I fail to see how we are 'childish' for not responding to the advice we have received?  We have now talked with dozens on the phone, dozens on the forums, dozens in direct e-mail and hundreds on our FB page and blog. We have individually interacted with and thanked as many of those as we possibly can while still keeping sane in our daily lives. What advice is it that we have totally ignored?  

We're running a business, doing our own bus projects (did you catch our AC went out too, and yesterday was spent replacing it? And today we are grinding out rust on the roof?), trying our best to 'live blog' the rebuild to share and spending lots of time in the shop with our mechanics trying to soak up as much as we can so that we can understand as much as we can.  We're also continuing to field dozens of questions a day from our own blog & FB readers, to help them along their journeys into nomadism - our pay it forward gift.

If anyone feels that we have not appropriately responded to them for their advice, it is not on purpose - and we offer our apologies if you are offended by us for seemingly ignoring you.

We are simply overwhelmed with all of the advice that has come our way, and with everything we are trying to juggle - and trying our very best to wade through it all to make the right decisions for ourselves.  But we are deeply grateful for all of the wisdom so many have been willing to share with us, even though it usually directly counteracts every other piece of advice we have received from equally qualified individuals.

Why is it necessary to ridicule and make passive aggressive posts against us like this?


We do not see this as an attempt at humor, but as an attack.

 - CnC

« Last Edit: July 12, 2013, 03:26:48 PM by technomadia » Logged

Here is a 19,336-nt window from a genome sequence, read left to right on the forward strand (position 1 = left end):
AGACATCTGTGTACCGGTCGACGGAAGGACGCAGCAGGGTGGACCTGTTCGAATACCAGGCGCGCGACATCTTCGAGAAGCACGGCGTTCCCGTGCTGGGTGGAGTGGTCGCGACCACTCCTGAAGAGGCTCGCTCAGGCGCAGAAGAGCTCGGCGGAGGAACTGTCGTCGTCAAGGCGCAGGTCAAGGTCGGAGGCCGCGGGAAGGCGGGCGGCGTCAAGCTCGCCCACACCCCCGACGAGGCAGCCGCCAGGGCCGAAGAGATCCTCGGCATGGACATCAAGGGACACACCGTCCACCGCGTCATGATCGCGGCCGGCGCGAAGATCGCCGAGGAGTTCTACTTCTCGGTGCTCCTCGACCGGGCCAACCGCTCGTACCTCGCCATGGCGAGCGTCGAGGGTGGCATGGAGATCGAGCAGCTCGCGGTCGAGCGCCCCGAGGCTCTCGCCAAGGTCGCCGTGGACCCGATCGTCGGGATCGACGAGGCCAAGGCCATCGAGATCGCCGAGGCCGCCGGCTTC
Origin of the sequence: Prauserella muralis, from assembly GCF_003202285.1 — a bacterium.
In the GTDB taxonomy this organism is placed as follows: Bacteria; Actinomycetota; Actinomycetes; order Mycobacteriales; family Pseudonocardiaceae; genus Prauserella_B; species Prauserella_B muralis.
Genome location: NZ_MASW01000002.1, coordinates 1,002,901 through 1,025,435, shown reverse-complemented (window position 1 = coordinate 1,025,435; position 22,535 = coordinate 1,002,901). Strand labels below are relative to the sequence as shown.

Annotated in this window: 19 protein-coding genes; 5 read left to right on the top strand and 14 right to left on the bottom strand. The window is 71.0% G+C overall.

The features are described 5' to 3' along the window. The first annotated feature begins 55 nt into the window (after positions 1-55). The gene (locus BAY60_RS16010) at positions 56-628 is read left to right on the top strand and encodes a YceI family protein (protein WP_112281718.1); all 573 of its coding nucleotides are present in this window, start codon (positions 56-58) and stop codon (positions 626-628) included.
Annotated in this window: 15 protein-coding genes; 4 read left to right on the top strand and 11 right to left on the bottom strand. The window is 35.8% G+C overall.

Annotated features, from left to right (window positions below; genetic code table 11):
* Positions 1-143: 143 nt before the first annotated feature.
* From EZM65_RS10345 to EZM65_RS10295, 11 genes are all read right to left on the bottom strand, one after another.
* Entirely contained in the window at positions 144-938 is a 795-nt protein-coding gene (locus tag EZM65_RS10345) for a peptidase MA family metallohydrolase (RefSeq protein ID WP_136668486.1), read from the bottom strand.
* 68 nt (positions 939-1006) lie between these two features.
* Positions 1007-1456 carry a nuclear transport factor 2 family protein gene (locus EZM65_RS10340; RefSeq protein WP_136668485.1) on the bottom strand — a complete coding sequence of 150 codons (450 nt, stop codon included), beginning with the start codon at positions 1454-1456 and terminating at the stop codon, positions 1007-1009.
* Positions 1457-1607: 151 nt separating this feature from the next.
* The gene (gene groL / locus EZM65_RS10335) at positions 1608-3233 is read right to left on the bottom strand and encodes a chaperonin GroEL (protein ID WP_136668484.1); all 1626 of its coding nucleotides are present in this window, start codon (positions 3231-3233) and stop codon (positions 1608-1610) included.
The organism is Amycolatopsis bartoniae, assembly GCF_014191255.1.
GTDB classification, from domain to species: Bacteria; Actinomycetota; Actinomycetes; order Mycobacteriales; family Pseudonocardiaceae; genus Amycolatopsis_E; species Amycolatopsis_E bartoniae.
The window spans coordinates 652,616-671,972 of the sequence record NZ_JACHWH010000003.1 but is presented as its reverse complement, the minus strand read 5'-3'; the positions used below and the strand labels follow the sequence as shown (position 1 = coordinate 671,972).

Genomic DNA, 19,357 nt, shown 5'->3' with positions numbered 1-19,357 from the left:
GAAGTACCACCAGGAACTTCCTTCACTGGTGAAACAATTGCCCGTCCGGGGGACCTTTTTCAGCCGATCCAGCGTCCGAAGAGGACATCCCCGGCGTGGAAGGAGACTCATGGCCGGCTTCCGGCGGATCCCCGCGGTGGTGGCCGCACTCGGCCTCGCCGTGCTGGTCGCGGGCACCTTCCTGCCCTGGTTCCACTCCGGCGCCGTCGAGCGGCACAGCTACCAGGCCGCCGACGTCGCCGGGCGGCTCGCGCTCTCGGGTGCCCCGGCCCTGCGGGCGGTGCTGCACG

Cherie and Chris / www.technomadia.com
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Lin
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« Reply #12 on: July 12, 2013, 03:34:05 PM »

CnC--Regardless of all the honest advice, useful and not, that has been forthcoming, I would agree that this is not at all a constructive thread.  When asking for opinions here, one is under no obligation to follow what is offered, and I see no reason that anyone should get upset by that.  It's just amazing that some have bitten into this so deeply that they are losing a balanced perspective.

Anyway, don't waste any energy on being insulted.  There is a Buddhist saying that goes something like, "He cheated me.  He robbed me.  He insulted me-- He who says this will not attain Nirvana." 
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technomadia
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« Reply #13 on: July 12, 2013, 03:41:34 PM »

Anyway, don't waste any energy on being insulted. 

We believe that a community should enforce standards of decency in discourse, and belittling and passive aggressive attacks should be soundly rejected and declared as unwelcome.

If it comes to it, we will just not waste energy here.

There are so many great people in the bus universe, and this is a great place to make initial connections. But way too many people have been driven away too.

  - Chris
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Cherie and Chris / www.technomadia.com
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chessie4905
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« Reply #14 on: July 12, 2013, 03:55:06 PM »

Use your ignore button as needed.